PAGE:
My breath is offensive to my wife; I am loathsome to my own brothers.
"My breath is offensive to my wife, And I am loathsome to my own brothers.
My breath is repulsive to my wife. I am loathsome to my own family.
My wife can't stand to be around me anymore. I'm repulsive to my family.
My breath is strange to my wife, and I am disgusting to the offspring of my mother’s body.
My breath is repulsive to my wife; I am loathsome to my own family.
My breath is offensive to my wife, And I am repulsive to the children of my own body.
|NET © [draft] ITL|
|NET © Notes||
1 tn The Hebrew appears to have “my breath is strange to my wife.” This would be the meaning if the verb was from זוּר (zur, “to turn aside; to be a stranger”). But it should be connected to זִיר (zir), cognate to Assyrian zaru, “to feel repugnance toward.” Here it is used in the intransitive sense, “to be repulsive.” L. A. Snijders, following Driver, doubts the existence of this second root, and retains “strange” (“The Meaning of zar in the Old Testament,” OTS 10 : 1-154).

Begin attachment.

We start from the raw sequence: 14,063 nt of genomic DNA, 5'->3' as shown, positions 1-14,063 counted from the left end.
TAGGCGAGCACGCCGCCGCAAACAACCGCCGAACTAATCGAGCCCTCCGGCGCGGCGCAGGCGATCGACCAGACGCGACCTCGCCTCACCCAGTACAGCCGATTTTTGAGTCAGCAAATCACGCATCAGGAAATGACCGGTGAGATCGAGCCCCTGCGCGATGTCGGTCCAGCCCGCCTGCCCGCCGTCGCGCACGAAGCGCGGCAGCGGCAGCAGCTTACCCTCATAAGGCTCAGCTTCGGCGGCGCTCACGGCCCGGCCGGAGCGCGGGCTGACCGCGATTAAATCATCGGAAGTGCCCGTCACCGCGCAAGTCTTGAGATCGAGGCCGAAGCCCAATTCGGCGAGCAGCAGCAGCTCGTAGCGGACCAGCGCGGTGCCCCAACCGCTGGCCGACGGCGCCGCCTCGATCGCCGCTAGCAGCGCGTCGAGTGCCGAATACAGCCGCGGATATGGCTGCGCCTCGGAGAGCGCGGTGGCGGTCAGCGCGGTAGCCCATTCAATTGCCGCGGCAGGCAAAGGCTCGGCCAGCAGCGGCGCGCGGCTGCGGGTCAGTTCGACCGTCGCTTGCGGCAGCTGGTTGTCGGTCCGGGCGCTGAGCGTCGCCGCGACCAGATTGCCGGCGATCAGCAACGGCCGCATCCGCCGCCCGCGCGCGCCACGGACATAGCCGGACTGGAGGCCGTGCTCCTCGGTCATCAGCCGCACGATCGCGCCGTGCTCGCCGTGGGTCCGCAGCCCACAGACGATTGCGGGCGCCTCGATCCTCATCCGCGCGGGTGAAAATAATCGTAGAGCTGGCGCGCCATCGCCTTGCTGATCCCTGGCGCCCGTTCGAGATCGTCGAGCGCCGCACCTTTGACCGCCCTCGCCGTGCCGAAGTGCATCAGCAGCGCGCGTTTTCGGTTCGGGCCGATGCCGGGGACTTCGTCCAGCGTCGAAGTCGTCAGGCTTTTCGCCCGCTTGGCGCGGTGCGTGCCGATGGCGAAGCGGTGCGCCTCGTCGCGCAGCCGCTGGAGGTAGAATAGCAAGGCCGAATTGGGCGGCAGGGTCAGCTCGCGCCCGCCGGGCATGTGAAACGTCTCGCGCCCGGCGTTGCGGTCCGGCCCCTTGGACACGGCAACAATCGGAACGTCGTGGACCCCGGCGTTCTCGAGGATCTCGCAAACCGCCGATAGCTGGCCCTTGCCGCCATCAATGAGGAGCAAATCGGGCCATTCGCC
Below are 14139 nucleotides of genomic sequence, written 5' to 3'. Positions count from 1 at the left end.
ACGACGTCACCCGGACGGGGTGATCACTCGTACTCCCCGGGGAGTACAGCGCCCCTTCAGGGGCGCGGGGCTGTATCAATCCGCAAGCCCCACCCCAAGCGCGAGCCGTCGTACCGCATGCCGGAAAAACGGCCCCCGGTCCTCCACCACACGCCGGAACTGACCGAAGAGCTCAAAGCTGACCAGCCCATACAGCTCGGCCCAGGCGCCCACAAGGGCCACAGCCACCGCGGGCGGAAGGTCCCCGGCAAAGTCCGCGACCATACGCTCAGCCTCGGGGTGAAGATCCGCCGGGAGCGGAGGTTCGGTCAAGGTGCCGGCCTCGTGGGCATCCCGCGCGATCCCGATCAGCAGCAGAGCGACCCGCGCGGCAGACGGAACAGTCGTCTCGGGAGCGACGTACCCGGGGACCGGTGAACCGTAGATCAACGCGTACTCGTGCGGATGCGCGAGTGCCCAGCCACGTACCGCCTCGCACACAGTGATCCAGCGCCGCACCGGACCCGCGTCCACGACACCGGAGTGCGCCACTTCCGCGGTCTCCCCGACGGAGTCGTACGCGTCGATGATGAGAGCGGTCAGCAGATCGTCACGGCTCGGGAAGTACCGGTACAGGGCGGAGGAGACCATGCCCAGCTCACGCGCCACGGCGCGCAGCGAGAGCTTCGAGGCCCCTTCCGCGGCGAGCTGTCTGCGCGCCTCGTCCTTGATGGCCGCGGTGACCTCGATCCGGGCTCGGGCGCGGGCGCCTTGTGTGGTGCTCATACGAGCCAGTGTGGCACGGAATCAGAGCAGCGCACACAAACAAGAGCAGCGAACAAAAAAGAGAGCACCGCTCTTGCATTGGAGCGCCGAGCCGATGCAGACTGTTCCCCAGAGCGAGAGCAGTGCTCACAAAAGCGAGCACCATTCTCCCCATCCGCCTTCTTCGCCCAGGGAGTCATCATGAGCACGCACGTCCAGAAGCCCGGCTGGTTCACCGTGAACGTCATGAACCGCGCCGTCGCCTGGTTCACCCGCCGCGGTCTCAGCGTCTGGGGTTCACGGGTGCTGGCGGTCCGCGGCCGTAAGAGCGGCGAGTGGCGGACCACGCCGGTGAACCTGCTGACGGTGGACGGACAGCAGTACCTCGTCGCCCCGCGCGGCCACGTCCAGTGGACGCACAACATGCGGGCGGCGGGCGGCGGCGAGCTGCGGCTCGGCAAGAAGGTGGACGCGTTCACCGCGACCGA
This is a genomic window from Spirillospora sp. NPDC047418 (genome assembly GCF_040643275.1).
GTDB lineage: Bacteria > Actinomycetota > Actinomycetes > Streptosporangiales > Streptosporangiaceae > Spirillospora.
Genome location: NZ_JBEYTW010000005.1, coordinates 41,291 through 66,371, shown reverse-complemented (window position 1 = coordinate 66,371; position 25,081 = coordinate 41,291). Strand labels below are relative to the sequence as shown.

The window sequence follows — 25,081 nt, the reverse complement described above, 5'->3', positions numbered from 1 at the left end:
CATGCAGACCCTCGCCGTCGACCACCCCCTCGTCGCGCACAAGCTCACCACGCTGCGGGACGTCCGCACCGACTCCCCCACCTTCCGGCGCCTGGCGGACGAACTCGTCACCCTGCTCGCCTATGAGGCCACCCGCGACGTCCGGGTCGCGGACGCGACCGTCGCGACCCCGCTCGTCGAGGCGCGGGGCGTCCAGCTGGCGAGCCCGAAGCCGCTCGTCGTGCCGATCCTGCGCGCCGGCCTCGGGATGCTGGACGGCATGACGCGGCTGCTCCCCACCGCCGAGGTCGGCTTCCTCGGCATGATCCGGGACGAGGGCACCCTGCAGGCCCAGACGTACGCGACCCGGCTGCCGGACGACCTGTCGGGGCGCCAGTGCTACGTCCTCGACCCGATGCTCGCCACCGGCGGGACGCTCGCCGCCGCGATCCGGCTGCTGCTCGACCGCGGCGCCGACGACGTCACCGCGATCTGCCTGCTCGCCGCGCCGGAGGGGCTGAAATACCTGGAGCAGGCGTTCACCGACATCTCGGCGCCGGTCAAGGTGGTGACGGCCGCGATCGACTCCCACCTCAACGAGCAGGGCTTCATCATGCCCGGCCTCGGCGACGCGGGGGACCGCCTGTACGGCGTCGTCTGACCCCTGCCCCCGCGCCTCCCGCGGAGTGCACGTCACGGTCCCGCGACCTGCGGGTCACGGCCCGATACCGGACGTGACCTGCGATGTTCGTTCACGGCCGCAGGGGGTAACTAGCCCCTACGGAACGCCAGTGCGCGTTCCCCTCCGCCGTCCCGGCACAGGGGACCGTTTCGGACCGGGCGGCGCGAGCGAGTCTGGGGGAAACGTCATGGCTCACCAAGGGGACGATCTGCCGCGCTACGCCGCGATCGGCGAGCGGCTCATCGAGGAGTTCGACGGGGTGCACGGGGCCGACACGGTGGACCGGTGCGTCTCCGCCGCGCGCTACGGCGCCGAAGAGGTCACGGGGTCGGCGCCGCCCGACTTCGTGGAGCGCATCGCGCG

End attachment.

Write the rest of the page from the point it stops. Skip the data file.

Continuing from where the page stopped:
2 tn The normal meaning here would be based on the root חָנַן (khanan, “to be gracious”). And so we have versions reading “although I entreated” or “my supplication.” But it seems more likely it is to be connected to another root meaning “to be offensive; to be loathsome.” For the discussion of the connection to the Arabic, see E. Dhorme, Job, 278.
3 tn The text has “the sons of my belly [= body].” This would normally mean “my sons.” But they are all dead. And there is no suggestion that Job had other sons. The word “my belly” will have to be understood as “my womb,” i.e., the womb I came from. Instead of “brothers,” the sense could be “siblings” (both brothers and sisters; G. R. Driver and G. B. Gray, Job [ICC], 2:168).